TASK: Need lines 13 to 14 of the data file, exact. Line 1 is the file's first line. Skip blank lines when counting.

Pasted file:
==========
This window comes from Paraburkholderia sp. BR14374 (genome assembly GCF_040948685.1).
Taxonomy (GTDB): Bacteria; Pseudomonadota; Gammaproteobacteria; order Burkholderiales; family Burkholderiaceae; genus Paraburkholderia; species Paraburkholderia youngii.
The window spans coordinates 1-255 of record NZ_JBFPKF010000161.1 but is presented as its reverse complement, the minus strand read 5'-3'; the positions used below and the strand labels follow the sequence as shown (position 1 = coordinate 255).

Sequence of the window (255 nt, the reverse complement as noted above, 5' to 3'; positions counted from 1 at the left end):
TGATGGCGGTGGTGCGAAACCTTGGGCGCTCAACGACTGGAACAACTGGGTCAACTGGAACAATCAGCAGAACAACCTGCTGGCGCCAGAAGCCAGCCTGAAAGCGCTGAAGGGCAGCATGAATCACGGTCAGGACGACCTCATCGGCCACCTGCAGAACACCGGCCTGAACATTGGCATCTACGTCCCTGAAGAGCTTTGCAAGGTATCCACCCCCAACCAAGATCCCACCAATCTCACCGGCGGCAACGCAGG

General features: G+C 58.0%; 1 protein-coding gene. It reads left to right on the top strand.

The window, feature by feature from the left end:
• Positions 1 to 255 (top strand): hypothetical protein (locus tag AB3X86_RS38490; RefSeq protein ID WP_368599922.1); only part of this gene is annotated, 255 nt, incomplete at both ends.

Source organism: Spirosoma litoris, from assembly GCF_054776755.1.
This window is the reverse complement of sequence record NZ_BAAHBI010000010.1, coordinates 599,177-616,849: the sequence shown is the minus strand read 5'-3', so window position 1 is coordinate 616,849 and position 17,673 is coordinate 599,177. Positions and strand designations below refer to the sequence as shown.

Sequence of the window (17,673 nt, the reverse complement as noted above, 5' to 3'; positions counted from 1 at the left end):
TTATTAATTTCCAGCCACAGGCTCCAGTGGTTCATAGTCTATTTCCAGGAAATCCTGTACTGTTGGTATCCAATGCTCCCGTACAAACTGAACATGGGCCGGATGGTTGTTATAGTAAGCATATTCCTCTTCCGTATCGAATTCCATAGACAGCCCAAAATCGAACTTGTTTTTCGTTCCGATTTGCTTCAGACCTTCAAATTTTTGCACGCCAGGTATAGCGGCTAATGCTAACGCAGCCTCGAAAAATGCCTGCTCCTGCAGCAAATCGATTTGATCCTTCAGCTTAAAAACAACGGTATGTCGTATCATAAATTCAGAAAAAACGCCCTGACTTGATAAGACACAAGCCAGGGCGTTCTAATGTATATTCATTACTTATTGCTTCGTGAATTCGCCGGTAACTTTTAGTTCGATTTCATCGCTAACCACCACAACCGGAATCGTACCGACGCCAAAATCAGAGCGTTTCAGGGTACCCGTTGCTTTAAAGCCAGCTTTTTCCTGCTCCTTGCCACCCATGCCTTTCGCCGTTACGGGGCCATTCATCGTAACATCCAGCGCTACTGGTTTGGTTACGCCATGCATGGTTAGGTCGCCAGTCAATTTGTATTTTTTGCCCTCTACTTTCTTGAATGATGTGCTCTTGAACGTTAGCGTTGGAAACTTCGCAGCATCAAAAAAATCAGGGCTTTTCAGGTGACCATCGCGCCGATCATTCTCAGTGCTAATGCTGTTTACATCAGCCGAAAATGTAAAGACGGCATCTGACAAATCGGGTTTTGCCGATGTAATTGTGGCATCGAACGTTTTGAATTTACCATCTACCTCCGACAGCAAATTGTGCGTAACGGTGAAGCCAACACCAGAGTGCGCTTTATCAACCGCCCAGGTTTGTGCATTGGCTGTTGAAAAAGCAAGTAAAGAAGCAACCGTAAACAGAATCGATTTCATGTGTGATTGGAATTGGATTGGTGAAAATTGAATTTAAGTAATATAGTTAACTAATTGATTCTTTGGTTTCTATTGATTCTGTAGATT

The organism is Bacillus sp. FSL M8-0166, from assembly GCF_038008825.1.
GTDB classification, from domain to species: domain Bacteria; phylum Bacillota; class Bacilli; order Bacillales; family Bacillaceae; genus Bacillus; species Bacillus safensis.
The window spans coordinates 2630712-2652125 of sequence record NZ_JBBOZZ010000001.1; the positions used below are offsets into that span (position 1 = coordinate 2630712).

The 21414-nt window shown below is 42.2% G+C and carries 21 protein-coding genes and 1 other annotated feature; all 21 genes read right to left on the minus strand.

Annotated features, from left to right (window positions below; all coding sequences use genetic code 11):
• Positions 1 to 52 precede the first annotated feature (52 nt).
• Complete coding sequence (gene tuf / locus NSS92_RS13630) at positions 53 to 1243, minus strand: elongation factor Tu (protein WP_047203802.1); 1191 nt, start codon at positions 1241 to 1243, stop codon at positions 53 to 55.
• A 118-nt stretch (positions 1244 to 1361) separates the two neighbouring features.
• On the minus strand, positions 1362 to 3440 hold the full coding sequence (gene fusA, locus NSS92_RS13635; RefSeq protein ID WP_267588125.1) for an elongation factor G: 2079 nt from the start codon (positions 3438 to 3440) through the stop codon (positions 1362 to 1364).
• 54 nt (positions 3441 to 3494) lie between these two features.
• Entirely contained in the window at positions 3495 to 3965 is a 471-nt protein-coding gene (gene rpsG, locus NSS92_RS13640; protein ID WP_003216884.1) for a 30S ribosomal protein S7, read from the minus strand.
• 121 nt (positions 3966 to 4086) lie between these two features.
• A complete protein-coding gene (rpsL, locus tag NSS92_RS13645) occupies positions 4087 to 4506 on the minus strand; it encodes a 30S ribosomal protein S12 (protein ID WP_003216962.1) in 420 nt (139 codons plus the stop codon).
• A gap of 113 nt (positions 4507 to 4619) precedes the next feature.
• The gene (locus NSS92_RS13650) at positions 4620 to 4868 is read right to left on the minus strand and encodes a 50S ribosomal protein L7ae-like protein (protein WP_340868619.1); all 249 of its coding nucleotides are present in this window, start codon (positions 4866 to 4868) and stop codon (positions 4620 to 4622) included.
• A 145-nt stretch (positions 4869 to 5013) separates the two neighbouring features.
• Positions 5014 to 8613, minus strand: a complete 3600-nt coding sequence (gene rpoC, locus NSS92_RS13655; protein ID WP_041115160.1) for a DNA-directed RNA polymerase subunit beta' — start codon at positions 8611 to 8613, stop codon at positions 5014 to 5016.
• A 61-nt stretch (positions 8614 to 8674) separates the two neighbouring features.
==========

The organism is Bacillus sp. FSL M8-0166, from assembly GCF_038008825.1.
GTDB classification, from domain to species: domain Bacteria; phylum Bacillota; class Bacilli; order Bacillales; family Bacillaceae; genus Bacillus; species Bacillus safensis.